I’m fighting a losing battle but every eight weeks, I take myself to the hairdresser to banish the grey roots, for another wee while… I’m not ashamed to admit that while I’m there I like to flick through Heat and Closer to see what the celebrities have been up to since my last visit. But I’m more interested in the lives of real people, the ones that aren’t rich and famous. The folk that you walk past in the street without a second glance and haven’t had their lives airbrushed and edited. Minus an injection of Botox, these well lived-in faces carry stories in every wrinkle and laughter line.
It’s rare that ordinary folk have their stories recorded for future generations and that’s why oral history is so important in making sure these tales aren’t lost. I’m a big supporter of gathering stories from working class people and in particular from a woman’s point of view. That’s why I was keen to go along to the Women Making History Group in West Dunbartonshire organised by Glasgow Women’s Library (GWL) to find out more about the project and to meet a very special woman who is a key member of the group.
I travelled to deepest darkest Dalmuir to the Community Centre and received a really warm welcome by Lorna Stevenson who skillfully facilitates the group. The group’s aim is to research and document the life histories of ordinary local women throughout West Dunbartonshire with a focus on the theme of their ‘social lives’ and showcase these through the development of two unique community and educational resources in the form of a Memory Box and an A5 booklet. It was great to hear about their plans to source archive material and record their stories. I think a memory box is a brilliant idea for every family to contribute to and pass on to the next generation to keep their history alive.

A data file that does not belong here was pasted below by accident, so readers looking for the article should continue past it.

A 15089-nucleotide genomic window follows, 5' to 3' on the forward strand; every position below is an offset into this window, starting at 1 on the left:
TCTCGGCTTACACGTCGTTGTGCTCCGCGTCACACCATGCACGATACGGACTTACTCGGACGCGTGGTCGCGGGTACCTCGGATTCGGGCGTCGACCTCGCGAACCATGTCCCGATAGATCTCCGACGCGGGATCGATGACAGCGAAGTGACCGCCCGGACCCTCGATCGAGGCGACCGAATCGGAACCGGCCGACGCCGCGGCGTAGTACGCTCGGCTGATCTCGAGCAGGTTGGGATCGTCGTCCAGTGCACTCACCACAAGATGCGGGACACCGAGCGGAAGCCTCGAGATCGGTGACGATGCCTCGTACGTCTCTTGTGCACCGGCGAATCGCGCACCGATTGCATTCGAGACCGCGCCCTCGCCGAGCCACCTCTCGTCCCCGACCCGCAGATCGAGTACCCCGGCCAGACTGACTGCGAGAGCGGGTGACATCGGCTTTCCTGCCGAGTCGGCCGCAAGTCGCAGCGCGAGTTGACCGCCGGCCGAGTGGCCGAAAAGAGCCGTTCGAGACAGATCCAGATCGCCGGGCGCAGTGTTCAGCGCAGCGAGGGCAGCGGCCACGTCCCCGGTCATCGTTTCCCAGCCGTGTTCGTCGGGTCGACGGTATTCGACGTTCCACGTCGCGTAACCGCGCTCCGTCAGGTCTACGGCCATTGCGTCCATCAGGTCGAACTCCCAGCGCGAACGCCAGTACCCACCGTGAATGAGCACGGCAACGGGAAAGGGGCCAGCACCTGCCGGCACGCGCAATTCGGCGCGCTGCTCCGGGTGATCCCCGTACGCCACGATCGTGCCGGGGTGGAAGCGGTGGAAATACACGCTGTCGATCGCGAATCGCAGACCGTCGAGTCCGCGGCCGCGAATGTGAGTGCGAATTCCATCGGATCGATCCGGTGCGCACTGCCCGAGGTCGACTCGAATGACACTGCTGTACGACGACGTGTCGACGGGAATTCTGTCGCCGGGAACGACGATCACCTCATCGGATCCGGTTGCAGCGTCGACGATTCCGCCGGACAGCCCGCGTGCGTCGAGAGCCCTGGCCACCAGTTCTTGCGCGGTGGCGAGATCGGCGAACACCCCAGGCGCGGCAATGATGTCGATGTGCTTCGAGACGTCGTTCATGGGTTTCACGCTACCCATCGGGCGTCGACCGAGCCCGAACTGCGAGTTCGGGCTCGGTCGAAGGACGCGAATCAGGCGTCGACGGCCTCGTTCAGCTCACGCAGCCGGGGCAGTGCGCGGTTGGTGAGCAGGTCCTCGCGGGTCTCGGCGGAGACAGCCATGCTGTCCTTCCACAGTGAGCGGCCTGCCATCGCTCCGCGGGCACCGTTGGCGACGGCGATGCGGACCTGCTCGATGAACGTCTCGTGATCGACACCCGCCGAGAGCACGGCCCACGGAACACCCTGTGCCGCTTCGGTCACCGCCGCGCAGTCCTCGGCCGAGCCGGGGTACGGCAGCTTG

I love history and have a fascination for Russia. That might help explain why the idea for my latest writing project highlights the Siege of Leningrad within a contemporary setting but also weaves in a local event in social history. A few months ago, I read an article in the Herald magazine featuring GWL’s Badges of Honour exhibition in which Violet McGuire’s Scotland USSR Society badge was part of the display. I knew that it would be really valuable for me to speak to Violet and thanks to GWL, I got the chance to chat to her about her connection to Russia. Violet is an exceptionally interesting woman who has traveled many times to Russia and I could’ve listened to her talking for hours. I felt very privileged to get the opportunity to speak to Violet who will be 92 years old in December and has a better memory than me. The work of GWL in saving Violet and other women’s stories is important in helping to stitch together the rich tapestry of social history and they do an amazing job on a very limited budget.
My dad died suddenly aged 62 and I wish I’d written down the stories of his childhood but feel in some way comforted that stories like Violet’s won’t be forgotten thanks to GWL.
Have you ever created a memory box? Have you recorded or written down family stories?
4 thoughts on “Keeping Stories Alive”
Your research trip sounds very fruitful. Hope you are able to make good use of those interesting stories coming your way.
Thanks Anne. Yes, it was well worth the trip. Talking with Violet sparked off another idea! 🙂
This sounds really interesting, Helen. I love hearing about working class people’s lives – it’s so important that their stories are told, especially the women often written out because they didn’t ‘work’.
Hi Naomi, Yes, the work of GWL is really interesting and like you I’m a big fan of preserving ‘ordinary’ stories from women who would normally be ignored in history.